This week, there were a number of profound and eminently debatable ethics issues including a number of articles looking at ethical issues in advocacy and technology. The most fascinating discussion for me though deals with potential virtue-based ethics failings around the pardon of Susan B. Anthony.
- Was pardoning Susan B Anthony the ethical thing to do? – This week the president pardoned Susan B. Anthony on the 100th Anniversary Celebration of the ratification of the 19th Amendment for her casting a ballot, when it was not legal to do so. When I first read it, I saw it as one of those symbolic things a government official would do on a big anniversary. But there is a lot there to unpack. Would she want to be pardoned? Looking at virtue-based ethics approach is pardoning someone who doesn’t want to be pardoned, never paid the fine and saw the civil disobedience a mark of honor the right thing to do? Particularly when you don’t know what motivates that person’s actions or understand them? Does it undermine the virtue of her actions? When the person doing the pardoning has a troubled history with women, is it authentic? I think this may be one of the first discussions in my ethics class next month….
- How ethical were attacks on Canada’s health care system? – This is one of the more fascinating articles I have read in a while and it begins by saying “In my prior life as an insurance executive, it was my job to deceive Americans about their health care. I misled people to protect profits.” It goes on to claim the use of skewed, unsourced data and attack a PR firm for their work in advocacy. We are responsible advocates for those we represent, but the question is where should people draw the line? It is a great topic for discussion.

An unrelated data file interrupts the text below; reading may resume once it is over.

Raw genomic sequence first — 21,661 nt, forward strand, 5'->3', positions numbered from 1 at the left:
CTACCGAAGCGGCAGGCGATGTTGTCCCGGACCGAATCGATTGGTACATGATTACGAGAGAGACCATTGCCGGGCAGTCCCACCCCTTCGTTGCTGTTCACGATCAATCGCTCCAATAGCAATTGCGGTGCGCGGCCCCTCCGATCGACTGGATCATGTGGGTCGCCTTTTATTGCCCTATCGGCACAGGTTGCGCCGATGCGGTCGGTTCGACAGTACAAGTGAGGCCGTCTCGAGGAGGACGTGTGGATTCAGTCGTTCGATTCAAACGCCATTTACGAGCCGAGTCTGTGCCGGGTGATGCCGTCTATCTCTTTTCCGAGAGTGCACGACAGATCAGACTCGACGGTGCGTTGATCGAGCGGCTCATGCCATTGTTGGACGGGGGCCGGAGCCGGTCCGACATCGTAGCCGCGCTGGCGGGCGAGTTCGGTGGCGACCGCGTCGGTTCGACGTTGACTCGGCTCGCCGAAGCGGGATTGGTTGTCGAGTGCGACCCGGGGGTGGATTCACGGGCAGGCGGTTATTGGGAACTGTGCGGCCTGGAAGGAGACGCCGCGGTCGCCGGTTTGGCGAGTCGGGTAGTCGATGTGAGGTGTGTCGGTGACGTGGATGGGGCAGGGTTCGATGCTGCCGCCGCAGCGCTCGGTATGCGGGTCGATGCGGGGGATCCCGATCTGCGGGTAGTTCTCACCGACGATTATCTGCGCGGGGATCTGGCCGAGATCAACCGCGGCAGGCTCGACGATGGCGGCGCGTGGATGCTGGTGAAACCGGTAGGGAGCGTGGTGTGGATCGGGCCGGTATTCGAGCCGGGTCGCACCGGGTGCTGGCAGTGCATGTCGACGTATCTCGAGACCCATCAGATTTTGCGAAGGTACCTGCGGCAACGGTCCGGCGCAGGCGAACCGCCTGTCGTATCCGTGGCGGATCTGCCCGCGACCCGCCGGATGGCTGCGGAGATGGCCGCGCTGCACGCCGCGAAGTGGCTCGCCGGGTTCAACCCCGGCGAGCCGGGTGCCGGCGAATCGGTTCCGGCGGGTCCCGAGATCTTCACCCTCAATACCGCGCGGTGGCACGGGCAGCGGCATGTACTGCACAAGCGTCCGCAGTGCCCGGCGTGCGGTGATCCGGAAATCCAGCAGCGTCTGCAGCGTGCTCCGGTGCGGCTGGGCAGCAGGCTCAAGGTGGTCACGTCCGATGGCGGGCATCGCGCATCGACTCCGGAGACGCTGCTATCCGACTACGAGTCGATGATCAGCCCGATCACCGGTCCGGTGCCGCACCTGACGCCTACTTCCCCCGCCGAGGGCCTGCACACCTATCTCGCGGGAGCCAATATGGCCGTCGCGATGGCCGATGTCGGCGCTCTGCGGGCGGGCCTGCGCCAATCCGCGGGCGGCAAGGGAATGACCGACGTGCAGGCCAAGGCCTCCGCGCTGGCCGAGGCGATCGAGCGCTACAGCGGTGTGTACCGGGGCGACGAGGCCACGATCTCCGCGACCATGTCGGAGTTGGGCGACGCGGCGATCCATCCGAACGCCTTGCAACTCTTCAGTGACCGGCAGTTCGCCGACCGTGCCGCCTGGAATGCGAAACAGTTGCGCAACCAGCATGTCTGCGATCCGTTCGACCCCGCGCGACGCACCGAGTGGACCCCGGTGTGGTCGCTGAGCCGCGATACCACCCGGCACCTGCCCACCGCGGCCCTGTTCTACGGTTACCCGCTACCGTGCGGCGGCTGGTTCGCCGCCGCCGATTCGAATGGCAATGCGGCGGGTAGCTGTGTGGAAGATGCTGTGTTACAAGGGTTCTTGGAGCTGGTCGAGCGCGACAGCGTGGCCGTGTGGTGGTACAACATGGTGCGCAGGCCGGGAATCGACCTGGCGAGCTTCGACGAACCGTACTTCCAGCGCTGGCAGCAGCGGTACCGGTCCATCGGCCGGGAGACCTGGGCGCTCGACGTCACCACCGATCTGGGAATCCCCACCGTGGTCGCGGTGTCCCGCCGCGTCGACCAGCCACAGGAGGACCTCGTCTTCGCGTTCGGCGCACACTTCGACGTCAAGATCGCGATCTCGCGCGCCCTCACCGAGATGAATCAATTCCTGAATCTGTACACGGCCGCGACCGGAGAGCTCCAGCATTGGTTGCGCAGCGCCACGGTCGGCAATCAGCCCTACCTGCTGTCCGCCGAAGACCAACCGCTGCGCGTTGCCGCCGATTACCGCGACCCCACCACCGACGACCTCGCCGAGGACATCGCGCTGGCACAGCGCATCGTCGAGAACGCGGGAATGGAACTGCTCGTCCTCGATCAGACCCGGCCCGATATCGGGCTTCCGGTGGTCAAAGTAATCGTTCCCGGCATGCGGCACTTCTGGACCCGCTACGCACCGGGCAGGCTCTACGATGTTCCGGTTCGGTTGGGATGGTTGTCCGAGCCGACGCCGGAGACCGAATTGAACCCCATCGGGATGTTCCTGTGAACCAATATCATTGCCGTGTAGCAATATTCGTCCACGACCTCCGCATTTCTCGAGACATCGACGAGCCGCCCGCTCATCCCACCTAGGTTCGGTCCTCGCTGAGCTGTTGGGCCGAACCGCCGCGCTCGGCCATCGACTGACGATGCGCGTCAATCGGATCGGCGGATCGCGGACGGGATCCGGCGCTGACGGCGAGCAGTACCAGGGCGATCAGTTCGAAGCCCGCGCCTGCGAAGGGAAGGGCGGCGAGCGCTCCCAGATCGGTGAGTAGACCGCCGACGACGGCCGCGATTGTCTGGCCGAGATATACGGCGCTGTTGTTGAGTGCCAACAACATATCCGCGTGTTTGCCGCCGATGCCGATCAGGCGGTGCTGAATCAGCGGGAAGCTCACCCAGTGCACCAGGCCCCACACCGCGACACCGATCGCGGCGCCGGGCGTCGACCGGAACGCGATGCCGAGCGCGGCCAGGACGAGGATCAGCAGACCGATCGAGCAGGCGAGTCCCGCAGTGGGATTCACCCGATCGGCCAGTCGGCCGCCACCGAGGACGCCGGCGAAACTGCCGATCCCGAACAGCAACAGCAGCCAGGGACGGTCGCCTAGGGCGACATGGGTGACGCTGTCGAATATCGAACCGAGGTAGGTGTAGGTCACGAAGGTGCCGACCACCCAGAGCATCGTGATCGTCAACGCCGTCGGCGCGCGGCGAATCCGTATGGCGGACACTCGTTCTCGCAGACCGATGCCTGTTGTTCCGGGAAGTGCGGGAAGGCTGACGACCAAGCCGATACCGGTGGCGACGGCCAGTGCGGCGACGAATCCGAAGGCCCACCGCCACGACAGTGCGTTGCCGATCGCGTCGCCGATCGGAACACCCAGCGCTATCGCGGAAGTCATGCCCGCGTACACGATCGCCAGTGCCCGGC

- When ads look like OpEds – This week Mediaite took The Hill to task for publishing campaign ads that look like OpEds without clear disclosure. This is like when advertorials were not clearly marked in digital and print. Now it is not clear to me these were paid ads, but it reinforces the findings from the USC Annenberg study on how paid and earned are blending and people won’t be able to tell the difference or care.
- The ethics of wildlife photography – I am including this article just because I found it very interesting. FStoppers looks at ethics of technology usage (aka drones) in wildlife photography. At its most simplistic, this is an issue communication professionals can face as they look to go beyond using stock footage. But this also ties into a larger discussion around what are the ethical issues of new technology. From pixel tracking and AI to biometrics and facial recognition – technology can help communication professionals and the organizations they represent be more effective – but we always need to ask, what are the ethics considerations?
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